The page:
Hard Hats Off to Women in Construction!

Let’s celebrate Women in Construction Week!

During the first week of March each year we recognize women doing construction jobs to strengthen and amplify their success in our industry. Let’s salute all the women wearing hardhats, as well as the engineers and estimators and project managers back in the office. Rise and be counted!

Since 1990, I have been part of the construction community as the owner of M&A Architectural Preservation, enjoying construction work and restoring landmark buildings from New England to Washington, D.C. My hands-on accomplishments include painting the clock dial on Cambridge City Hall — yes, women can do that! — and I supervised the restoration of the 250-foot Ayer Mill clock tower in Lawrence, a project we’re particularly proud of. I even shoveled what seemed like miles of snow-covered scaffolding surrounding the Frank D. Walker Building in Marlborough to complete restoration of the slate roof and metal cornice during the worst winter ever.

We at M&A Architectural Preservation currently are involved in a project for Laborers’ International Union of North America at their training center in Pomfret, Conn., where we are restoring more than 200 historical windows. In charge is Gelmira Alba, who worked her way from apprentice fresh out of high school to foreperson at M&A. A recently completed job saw her managing an exterior restoration project at Harvard’s Schlesinger Library, running a 16-person crew. She is a symbol of success and a mentor to younger women entering the trade.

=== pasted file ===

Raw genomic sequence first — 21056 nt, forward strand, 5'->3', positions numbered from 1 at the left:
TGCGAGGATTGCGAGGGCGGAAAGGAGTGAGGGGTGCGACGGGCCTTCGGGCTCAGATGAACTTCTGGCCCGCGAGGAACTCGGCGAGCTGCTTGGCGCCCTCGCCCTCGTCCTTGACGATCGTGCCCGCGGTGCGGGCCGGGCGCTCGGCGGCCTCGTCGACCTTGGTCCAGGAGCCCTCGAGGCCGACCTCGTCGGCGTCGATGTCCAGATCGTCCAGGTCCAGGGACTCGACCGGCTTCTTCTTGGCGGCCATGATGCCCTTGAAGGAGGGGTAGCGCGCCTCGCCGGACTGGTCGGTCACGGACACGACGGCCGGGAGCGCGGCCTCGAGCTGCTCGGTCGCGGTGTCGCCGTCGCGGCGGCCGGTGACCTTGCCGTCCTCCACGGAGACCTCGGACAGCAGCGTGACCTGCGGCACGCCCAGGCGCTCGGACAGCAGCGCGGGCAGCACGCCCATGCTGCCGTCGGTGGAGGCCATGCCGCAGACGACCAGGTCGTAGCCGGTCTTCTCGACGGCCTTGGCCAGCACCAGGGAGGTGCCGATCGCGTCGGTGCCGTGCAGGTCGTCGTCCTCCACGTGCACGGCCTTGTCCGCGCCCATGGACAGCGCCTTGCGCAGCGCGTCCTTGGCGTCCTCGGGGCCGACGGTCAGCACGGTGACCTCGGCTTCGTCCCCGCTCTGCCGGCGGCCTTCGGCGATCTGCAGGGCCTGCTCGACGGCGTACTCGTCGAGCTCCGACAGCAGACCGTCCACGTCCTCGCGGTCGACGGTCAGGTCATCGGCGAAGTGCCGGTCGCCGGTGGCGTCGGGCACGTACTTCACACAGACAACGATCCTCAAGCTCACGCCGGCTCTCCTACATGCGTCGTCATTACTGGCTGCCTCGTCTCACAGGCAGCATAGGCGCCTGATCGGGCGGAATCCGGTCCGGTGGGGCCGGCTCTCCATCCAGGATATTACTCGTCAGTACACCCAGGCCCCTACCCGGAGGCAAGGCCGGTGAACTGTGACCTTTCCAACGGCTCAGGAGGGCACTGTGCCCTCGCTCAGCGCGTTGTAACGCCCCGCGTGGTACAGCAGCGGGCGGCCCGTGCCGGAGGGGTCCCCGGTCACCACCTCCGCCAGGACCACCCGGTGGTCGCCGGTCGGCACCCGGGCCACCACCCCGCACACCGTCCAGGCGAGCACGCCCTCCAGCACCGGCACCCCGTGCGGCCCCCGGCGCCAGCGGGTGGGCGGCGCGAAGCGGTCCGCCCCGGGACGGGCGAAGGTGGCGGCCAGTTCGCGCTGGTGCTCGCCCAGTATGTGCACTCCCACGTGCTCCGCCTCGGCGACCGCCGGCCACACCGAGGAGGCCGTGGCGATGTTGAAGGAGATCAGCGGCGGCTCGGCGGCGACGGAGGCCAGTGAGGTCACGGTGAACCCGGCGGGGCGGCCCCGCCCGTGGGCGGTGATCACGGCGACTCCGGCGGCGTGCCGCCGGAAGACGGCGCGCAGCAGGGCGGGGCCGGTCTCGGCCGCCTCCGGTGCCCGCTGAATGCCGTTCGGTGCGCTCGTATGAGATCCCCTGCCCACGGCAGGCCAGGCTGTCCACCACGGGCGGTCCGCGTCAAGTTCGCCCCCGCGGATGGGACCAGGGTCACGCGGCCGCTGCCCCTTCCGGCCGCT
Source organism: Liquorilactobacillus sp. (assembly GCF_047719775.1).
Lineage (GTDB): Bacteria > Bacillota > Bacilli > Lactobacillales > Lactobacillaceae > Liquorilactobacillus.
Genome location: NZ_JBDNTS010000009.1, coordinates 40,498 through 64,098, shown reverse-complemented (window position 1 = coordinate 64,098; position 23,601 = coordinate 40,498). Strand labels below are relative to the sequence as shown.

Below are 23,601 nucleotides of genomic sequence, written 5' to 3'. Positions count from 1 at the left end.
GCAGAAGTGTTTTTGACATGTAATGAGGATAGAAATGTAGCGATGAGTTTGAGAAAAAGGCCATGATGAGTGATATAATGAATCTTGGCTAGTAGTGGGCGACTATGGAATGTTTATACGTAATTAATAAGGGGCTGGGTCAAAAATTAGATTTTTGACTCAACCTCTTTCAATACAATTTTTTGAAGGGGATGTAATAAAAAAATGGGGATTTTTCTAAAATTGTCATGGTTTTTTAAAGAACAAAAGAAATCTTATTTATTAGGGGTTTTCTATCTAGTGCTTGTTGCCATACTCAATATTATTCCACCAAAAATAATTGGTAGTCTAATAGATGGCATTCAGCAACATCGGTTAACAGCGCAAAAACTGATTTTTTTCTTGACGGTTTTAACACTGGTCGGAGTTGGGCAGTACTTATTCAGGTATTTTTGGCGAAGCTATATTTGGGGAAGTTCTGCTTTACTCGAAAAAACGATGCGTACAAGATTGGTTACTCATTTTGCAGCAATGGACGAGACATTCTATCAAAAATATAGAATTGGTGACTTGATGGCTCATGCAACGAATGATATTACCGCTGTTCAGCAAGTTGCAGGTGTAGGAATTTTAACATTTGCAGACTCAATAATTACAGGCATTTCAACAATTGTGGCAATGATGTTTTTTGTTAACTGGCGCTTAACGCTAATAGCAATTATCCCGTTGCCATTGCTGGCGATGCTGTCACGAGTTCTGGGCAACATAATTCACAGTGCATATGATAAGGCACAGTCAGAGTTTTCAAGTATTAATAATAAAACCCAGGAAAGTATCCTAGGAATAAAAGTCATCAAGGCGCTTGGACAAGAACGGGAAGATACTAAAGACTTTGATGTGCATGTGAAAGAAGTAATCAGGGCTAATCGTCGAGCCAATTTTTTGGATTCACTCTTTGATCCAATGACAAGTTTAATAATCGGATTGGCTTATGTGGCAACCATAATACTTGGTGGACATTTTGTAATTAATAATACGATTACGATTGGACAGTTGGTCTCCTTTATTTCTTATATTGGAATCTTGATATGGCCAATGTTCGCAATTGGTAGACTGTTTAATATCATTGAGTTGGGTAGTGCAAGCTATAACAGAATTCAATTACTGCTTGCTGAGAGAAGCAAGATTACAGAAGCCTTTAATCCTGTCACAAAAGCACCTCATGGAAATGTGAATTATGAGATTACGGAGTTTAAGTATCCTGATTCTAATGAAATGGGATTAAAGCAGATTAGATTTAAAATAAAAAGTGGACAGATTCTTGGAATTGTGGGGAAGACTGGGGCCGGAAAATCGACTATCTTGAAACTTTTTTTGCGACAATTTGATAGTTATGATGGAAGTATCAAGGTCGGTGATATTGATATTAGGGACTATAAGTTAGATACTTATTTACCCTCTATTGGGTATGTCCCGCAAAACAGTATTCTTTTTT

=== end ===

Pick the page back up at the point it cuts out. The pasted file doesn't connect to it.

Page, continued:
We want to hear more women-in-construction success stories. We also need to start encouraging and supporting women to get into the construction trades. Growth of the industry depends on women; why are we missing half the workforce? With women in construction jobs, the construction industry will benefit, the economy will benefit, and women will get higher-paying jobs and more job satisfaction. It starts with encouraging that young woman in high school to try a simple construction project. She may find in her hands-on work that she gets a sense of accomplishment from both the creative problem-solving involved and the concrete and visible results she would not find in a traditional office job.

On their way up now, women in the construction trades have more tools in their toolboxes. They have identified mentors, learned best practices and then networked to meet others in the industry, in great organizations such as Associated General Contractors of Massachusetts and the National Association of Women in Construction, which is holding their annual conference in Houston, August 12 -15.

Looking ahead, more sophisticated technology will advance construction methods, which is bound to attract young women considering careers in STEM fields. Jobs in construction will change with and be supported by advanced manufacturing and 3D printing, robotics, and new energy supplies and technologies. Add to that the demand of related management needs in the industry for engineers, project managers and estimators.

Here’s to that bright vision for the future of women in construction. We encourage more women to step up, to become stronger and more confident, to embrace the challenge to take on more — and to do it both in the field and in the office.

Ready, set, raise your hand! Take it on!

Jamar Sims begins removal of the historic mansion windows at LiUNA under the direction of Foreperson Gelmira Alba.
Preparing windows for glazing
Gelmira Alba prepares windows for glazing in the shop.
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